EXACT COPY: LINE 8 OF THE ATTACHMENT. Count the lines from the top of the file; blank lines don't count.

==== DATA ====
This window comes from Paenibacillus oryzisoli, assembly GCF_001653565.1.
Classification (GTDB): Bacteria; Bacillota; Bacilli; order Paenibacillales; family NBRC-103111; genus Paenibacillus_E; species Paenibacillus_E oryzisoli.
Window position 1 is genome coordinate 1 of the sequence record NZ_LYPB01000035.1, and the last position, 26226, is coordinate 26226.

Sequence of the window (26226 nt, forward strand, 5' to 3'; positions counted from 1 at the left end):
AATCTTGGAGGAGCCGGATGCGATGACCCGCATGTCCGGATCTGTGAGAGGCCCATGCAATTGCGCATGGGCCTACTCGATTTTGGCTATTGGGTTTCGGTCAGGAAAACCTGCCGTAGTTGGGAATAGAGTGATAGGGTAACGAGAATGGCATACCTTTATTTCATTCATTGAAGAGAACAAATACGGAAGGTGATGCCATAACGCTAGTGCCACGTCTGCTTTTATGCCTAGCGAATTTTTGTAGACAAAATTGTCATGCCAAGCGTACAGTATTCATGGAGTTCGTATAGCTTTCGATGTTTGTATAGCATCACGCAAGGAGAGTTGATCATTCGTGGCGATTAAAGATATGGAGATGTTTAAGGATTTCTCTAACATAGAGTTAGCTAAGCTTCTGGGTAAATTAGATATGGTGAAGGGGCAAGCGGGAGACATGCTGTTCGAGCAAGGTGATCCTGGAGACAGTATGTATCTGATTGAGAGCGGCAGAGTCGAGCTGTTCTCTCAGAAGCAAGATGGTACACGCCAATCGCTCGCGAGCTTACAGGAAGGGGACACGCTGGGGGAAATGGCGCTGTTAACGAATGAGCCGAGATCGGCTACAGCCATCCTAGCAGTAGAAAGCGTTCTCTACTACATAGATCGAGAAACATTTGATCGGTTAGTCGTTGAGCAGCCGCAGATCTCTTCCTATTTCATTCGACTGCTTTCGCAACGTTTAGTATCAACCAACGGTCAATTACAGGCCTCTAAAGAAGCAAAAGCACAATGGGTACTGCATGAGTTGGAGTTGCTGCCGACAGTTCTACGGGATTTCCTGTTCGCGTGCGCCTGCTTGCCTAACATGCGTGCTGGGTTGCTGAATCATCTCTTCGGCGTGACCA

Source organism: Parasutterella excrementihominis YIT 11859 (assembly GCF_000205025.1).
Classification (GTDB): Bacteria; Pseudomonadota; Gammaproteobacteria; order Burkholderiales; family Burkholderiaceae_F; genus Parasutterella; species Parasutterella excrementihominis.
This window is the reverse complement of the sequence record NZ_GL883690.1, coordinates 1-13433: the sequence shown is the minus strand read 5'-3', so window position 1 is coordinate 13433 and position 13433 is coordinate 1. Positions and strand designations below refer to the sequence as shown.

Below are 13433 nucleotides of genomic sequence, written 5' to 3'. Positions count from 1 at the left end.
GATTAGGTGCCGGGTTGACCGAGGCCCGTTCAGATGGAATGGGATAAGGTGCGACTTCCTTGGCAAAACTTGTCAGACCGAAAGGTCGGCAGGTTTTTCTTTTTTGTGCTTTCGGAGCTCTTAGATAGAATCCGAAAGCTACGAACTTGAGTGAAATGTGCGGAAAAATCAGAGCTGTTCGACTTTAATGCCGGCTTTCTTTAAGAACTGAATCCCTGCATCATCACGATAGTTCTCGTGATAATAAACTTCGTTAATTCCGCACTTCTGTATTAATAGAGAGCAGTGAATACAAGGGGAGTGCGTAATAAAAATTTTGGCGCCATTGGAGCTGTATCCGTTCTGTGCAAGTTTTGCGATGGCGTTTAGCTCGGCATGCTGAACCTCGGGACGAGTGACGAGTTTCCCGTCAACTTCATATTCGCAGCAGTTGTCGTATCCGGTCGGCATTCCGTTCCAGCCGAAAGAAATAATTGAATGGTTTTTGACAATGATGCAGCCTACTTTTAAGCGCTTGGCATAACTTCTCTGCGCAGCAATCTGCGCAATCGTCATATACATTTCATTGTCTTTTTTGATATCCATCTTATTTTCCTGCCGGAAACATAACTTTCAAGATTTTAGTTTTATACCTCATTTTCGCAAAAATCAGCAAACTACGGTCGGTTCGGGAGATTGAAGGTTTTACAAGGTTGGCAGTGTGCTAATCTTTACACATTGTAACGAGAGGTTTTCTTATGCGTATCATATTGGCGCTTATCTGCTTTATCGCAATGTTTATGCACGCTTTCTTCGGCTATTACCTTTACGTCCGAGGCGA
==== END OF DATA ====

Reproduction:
This window is the reverse complement of the sequence record NZ_GL883690.1, coordinates 1-13433: the sequence shown is the minus strand read 5'-3', so window position 1 is coordinate 13433 and position 13433 is coordinate 1. Positions and strand designations below refer to the sequence as shown.